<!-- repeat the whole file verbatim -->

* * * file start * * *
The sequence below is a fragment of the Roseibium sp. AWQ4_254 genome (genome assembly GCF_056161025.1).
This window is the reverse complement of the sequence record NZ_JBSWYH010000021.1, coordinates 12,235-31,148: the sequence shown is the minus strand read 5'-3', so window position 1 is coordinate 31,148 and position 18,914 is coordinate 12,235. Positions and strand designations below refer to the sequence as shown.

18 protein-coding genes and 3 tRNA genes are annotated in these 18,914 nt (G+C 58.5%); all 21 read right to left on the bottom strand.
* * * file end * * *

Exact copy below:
The sequence below is a fragment of the Roseibium sp. AWQ4_254 genome (genome assembly GCF_056161025.1).
This window is the reverse complement of the sequence record NZ_JBSWYH010000021.1, coordinates 12,235-31,148: the sequence shown is the minus strand read 5'-3', so window position 1 is coordinate 31,148 and position 18,914 is coordinate 12,235. Positions and strand designations below refer to the sequence as shown.

18 protein-coding genes and 3 tRNA genes are annotated in these 18,914 nt (G+C 58.5%); all 21 read right to left on the bottom strand.